The Baily Tract of Ding Darling NWR


Palm Warblers

Took a quick look at Tarpon Bay and added some shorebirds for the day list, then hiked a bit of the Indigo Trail at the main refuge, where there were more Mangrove Buckeyes, but what also I thought could have been the Florida race of the Common Buckeye; my lep expert friends honestly felt they were all Mangroves, just with different-sized "eyes"… More of the same was on the drive, including a Snowy Egret giving a White Ibis a hard time, a Yellow-crowned Nightie having a "bad hair day" with his filo-plumes blowing every which way, and several Ospreys and posing Anhingas.  A flock of lazing White Pelicans made some visiting birders from abroad happy (seems to be the same flock in the same spot every year I go by there), and more stunning spoonbills fed out in the water, a little closer than the day before!


Along the Indigo Trail, Mangrove Buckeyes show the variability of the size of the eyespots!


Female Brown Anoles show a white stripe down the back


White Pelicans and cormorants along the wildlife drive


Anhingas (female left, male right)


Cross-Dike Trail with Gulf Fritillary


Yellow-crowned Night Heron having a "bad hair" day...

Wader portraits...


Snowy Egret (left and center) and White Ibis


With Snowy Egret (left) and Little Blue Heron (right)


L-R:  Tricolored Heron, "Greg" and "Sneg", Yellow-crowned Night Heron (after the wind died down), and Common Ground Dove


The Shell Mound Trail still shows the devastation of the 2004 hurricane season

After making a sandwich at home Becky wanted to join me at the Sanibel-Captiva Nature Center, so she rode her bike over after she ate her lunch while I drove over (you can tell which one of the two of us is the more health-conscious...), and she eventually found me on the trail; she had bought a Field Guide to Florida which illustrates common species of all life forms here, including plants!  So she was flipping through that thing at almost every bend (although the Sabal Palm wasn't in there, and we had a lot of those with their mistletoe-like berries)!  I pointed out some White Peacocks to her, and then we promptly got lost because they had closed a trail and the trail we thought we were supposed to take became terribly overgrown, as did every trail we found!  We finally made it back to the parking lot, but not before Becky found "the biggest grasshopper I've ever seen in my life!!!"  I assumed it was a Lubber Grasshopper of some kind; it was big and orange, but not as big as the huge black and orange Lubber Grasshoppers I encountered in the Everglades one spring!  Turns out it was the same species: Southeastern Lubber.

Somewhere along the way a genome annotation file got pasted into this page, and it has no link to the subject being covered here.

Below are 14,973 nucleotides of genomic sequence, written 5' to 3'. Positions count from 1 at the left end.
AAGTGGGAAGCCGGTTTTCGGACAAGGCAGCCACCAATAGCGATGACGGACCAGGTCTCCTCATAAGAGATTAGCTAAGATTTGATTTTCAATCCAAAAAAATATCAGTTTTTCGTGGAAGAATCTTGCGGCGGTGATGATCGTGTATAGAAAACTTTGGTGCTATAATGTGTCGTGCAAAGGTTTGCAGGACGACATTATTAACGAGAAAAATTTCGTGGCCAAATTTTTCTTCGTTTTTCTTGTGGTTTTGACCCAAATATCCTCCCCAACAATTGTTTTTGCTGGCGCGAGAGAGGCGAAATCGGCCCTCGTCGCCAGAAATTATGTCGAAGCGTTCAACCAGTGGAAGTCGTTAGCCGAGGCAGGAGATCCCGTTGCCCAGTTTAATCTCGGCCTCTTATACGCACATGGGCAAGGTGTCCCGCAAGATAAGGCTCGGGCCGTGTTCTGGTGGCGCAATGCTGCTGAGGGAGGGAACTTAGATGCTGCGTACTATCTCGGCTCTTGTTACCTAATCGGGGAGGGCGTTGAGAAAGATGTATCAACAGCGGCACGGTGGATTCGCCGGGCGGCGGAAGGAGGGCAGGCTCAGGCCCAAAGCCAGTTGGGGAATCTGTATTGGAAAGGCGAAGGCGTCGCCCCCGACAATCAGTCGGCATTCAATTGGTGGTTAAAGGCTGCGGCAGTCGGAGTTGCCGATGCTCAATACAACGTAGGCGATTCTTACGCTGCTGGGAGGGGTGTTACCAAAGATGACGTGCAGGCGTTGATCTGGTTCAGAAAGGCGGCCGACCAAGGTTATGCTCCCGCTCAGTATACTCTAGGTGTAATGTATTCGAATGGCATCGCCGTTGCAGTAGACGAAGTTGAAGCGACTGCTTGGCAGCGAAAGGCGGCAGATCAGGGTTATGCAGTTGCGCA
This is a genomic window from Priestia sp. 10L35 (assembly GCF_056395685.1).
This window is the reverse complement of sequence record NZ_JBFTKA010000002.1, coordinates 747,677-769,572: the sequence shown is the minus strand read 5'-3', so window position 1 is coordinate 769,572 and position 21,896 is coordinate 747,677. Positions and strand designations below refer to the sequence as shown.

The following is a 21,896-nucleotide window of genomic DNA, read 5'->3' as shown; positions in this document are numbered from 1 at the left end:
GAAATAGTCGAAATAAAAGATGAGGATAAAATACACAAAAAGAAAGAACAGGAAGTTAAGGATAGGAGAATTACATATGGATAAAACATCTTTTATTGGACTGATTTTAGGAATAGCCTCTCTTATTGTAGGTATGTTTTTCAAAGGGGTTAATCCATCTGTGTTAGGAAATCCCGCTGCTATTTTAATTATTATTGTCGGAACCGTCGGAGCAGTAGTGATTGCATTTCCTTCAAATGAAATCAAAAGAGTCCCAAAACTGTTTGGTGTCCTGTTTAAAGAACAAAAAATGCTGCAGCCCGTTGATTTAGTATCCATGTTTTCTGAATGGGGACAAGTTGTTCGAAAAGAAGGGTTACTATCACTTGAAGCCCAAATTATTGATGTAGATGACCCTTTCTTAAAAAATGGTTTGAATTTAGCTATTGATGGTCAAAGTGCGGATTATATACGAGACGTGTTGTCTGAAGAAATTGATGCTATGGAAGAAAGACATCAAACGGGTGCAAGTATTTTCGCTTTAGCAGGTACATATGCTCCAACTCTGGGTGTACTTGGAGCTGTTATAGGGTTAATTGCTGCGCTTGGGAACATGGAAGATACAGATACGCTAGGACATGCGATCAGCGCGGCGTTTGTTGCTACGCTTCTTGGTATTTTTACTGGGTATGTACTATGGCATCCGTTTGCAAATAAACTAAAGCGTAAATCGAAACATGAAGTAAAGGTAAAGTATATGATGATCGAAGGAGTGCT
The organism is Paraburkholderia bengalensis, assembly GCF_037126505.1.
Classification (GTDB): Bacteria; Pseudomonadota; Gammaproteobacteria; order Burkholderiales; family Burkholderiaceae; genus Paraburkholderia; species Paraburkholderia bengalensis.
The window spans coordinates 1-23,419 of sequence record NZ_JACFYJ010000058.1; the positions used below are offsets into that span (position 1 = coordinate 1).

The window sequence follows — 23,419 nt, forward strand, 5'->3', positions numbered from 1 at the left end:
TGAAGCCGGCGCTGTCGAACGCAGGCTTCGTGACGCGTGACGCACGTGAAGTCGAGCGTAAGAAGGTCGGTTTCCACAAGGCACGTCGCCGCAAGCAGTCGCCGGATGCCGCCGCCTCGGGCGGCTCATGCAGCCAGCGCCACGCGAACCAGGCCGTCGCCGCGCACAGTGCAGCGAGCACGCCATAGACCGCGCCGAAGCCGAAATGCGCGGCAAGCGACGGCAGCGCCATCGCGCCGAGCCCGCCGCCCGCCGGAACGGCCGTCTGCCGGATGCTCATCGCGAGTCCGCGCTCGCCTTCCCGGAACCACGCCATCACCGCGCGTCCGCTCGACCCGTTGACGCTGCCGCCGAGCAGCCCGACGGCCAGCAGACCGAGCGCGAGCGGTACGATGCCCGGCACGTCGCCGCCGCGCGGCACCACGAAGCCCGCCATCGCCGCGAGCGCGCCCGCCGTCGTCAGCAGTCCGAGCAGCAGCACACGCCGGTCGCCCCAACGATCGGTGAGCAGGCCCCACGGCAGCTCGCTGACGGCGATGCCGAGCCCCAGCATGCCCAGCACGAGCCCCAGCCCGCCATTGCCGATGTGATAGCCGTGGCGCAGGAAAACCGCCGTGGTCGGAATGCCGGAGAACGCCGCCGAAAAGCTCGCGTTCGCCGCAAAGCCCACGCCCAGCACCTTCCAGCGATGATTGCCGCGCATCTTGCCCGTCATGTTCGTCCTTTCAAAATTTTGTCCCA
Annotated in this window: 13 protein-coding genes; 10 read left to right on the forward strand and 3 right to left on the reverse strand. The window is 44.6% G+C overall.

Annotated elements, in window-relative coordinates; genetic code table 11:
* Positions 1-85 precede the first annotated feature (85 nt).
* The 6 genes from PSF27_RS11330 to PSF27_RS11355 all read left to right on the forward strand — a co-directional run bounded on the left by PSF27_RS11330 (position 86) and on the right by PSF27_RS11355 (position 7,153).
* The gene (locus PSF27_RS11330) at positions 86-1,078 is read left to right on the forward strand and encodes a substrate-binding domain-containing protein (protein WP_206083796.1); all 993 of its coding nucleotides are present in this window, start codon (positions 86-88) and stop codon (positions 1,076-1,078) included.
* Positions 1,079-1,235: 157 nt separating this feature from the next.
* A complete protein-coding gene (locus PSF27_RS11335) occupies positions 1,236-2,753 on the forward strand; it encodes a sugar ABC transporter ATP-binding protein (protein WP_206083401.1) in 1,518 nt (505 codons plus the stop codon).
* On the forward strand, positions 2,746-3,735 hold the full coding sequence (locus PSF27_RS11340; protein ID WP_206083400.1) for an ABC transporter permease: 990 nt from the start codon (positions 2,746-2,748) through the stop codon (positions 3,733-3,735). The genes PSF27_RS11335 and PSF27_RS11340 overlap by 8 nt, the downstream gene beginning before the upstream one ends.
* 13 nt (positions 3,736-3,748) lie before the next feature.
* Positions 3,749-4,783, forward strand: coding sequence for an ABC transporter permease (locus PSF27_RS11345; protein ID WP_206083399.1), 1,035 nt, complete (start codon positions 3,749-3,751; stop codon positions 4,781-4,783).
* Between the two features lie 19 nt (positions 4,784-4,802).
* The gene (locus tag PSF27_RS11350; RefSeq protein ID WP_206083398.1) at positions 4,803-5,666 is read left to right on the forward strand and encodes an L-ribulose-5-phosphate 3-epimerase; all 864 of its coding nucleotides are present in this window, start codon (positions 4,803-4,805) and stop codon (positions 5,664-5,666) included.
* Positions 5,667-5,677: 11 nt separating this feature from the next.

Prairie at the Sanibel-Captiva Nature Center and Sabal Palm Trail


Sister Becky peruses her Field Guide to Florida in search of the Sabal Palm, while we find a Southeastern Lubber Grasshopper instead!

I told her she had to see the Butterfly House, which I had visited before she got there: they just had Zebra Heliconians in there, but they were all over, practically landing on you; just a delight!  When I took Becky in there the second time I noticed their little rack of chrysalli; some were clearly Monarchs, so perhaps they have different things hatching at different times.


Becky enjoying the Zebra Heliconians (right—Florida’s state butterfly) in the center’s butterfly house.   

We were both shot after that, so after stopping to buy our niece Laura a Christmas gift we came back and crashed.  Maybe that was the night we went to Timbers, and the first night we went to the Blue Giraffe; it all blends together after awhile!

Click here to continue to Christmas Week, here to return to Laguna Atascosa NWR